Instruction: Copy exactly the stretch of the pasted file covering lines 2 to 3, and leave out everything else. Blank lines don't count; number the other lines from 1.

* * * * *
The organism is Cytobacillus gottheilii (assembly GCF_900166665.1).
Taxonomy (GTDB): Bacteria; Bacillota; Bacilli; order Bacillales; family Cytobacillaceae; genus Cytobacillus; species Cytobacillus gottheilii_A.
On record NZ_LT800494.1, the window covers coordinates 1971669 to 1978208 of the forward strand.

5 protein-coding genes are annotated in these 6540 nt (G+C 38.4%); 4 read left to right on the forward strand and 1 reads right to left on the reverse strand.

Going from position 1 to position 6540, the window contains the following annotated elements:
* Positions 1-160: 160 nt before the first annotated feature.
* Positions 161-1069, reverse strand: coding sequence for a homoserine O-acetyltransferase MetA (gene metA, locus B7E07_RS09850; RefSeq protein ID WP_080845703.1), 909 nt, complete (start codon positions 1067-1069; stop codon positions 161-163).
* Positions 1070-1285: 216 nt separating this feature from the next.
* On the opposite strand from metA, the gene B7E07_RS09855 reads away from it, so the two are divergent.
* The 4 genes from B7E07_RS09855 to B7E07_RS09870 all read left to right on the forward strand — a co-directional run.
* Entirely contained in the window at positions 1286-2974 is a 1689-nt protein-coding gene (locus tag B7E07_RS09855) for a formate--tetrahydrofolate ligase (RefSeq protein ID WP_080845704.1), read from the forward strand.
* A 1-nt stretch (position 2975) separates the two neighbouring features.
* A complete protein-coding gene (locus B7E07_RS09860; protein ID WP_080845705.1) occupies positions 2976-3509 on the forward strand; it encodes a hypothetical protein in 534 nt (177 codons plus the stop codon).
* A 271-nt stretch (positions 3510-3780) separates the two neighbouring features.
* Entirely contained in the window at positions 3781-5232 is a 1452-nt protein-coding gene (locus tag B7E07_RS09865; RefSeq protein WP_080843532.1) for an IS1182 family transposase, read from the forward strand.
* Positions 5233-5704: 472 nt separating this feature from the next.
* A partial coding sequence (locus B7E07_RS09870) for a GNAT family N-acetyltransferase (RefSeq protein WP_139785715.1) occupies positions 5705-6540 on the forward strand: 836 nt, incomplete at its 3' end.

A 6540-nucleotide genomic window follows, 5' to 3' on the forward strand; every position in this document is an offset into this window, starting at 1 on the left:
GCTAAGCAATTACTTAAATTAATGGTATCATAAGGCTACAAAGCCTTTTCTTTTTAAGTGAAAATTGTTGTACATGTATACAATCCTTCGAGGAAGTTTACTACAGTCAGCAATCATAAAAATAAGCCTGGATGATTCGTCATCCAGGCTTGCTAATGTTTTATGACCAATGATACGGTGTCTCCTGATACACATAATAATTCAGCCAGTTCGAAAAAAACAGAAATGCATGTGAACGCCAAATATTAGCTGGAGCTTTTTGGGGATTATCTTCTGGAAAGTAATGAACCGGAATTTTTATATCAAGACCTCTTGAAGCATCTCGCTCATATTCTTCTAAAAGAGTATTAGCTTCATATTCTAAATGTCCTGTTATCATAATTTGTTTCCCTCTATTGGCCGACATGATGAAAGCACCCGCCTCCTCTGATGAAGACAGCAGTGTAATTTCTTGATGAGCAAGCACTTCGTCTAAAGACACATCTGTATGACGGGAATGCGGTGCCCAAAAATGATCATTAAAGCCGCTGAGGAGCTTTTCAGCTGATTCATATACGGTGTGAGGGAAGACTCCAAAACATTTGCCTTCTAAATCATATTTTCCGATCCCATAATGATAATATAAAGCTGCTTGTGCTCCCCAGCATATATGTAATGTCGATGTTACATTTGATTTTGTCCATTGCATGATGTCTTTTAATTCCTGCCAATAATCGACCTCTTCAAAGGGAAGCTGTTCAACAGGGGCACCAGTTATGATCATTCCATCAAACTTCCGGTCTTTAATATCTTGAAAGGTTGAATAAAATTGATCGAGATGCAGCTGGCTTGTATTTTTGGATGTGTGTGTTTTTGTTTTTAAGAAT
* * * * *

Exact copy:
Taxonomy (GTDB): Bacteria; Bacillota; Bacilli; order Bacillales; family Cytobacillaceae; genus Cytobacillus; species Cytobacillus gottheilii_A.
On record NZ_LT800494.1, the window covers coordinates 1971669 to 1978208 of the forward strand.